Development of shrimp (Penaeus monodon) cell culture in vitro
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Primary shrimp cell cultures were successfully developed from lymphoid organ of black tiger shrimp (Penaeus monodon) in double-strength Leibovitz’s L-15 medium supplemented with 15% fetal bovine serum, 1% glucose, 15% shrimp meat extract and 5% lactalbumin hydrolysate. The optimum conditions for primary culture in vitro were obtained in 2 × L-15 medium with an osmolality of 770 mmol/kg at temperature range of 25-28°C. The optimum pH was 7.4. Both epithelial-like and fibroblastic-like cells were observed from lymphoid organ within 2 days incubation. Within three days, 80% confluent monolayers were obtained from lymphoid organ while cultures from other tissues required five days. Cultures were maintained for up to at least 43 days. Only cells from lymphoid organ could be subcultured and confluent monolayers achieved within 10 days post-split. Healthy cultures of the lymphoid cells did not persist beyond the third passage. These primary shrimp cell cultures supported growth of shrimp viruses like WSSV and YHV, and cytopathic effects of these two viruses were characterized.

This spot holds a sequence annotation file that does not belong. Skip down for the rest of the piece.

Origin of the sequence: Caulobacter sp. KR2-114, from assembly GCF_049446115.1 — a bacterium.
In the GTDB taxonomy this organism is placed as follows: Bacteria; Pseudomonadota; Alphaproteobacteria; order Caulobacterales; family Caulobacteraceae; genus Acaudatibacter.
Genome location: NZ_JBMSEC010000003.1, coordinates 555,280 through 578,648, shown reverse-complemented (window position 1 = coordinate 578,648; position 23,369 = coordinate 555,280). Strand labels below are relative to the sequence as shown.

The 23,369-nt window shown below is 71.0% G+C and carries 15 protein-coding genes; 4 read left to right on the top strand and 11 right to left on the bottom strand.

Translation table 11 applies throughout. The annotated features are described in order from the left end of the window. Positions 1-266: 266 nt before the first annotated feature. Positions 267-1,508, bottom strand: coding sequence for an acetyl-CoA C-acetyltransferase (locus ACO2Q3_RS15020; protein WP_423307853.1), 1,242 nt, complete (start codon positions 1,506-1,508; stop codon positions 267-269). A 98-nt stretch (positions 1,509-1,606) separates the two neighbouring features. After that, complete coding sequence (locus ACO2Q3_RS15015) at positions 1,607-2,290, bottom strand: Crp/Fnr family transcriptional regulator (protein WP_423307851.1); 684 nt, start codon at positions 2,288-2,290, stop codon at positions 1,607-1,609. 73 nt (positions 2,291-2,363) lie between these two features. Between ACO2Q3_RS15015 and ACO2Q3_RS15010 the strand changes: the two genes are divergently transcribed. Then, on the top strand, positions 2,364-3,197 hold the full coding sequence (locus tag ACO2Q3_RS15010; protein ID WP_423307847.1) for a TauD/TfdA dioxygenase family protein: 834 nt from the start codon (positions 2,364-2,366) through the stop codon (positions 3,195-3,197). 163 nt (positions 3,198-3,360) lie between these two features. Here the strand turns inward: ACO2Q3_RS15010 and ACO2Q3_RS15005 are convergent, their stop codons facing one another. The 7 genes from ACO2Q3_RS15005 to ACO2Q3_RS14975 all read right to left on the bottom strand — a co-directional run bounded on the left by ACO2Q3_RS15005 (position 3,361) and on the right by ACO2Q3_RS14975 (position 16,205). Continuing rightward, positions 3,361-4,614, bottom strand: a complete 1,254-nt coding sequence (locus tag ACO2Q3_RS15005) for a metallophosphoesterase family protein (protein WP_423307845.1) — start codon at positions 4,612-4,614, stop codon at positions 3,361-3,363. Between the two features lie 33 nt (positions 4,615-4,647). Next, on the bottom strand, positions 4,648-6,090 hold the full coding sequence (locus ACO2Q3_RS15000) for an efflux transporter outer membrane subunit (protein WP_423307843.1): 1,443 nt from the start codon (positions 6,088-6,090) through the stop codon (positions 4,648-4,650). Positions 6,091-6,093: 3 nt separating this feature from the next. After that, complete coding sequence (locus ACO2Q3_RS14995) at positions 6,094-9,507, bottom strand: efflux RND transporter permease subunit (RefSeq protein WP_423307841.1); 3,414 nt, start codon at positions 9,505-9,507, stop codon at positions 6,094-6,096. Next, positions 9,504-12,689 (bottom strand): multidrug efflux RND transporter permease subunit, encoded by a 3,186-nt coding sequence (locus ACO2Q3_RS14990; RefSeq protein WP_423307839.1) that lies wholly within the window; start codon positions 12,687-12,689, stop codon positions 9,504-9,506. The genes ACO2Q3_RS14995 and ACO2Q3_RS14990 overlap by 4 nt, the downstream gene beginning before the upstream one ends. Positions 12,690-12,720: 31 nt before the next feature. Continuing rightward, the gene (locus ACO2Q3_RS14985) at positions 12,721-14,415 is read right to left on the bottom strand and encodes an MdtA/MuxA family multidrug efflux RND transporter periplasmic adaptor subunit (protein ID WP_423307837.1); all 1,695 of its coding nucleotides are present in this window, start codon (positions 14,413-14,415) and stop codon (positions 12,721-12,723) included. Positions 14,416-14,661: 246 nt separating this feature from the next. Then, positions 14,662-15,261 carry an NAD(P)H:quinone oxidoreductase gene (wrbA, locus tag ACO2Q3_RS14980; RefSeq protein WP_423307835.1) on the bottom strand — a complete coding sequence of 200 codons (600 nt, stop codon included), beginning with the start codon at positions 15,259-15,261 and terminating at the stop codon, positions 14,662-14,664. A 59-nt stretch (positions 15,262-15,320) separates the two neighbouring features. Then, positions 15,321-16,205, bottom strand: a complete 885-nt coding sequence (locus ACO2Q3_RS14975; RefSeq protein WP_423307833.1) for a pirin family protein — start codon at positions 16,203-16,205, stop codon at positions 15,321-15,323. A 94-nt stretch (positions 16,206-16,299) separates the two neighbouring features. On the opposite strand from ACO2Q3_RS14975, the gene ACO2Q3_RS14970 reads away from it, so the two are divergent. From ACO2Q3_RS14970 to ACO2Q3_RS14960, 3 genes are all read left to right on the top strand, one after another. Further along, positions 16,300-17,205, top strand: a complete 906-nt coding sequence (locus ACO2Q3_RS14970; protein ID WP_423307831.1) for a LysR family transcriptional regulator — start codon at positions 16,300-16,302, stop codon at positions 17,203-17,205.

Kasornchandra, J., & Khongpradit, R. (2005). Development of shrimp (Penaeus monodon) cell culture in vitro. In K. Nagasawa (Ed.), Recent Advances in Diagnosis and Prevention of Fish and Shrimp Diseases in Southeast Asia (pp. 59–66). Tigbauan, Iloilo, Philippines: Aquaculture Department, Southeast Asian Fisheries Development Center.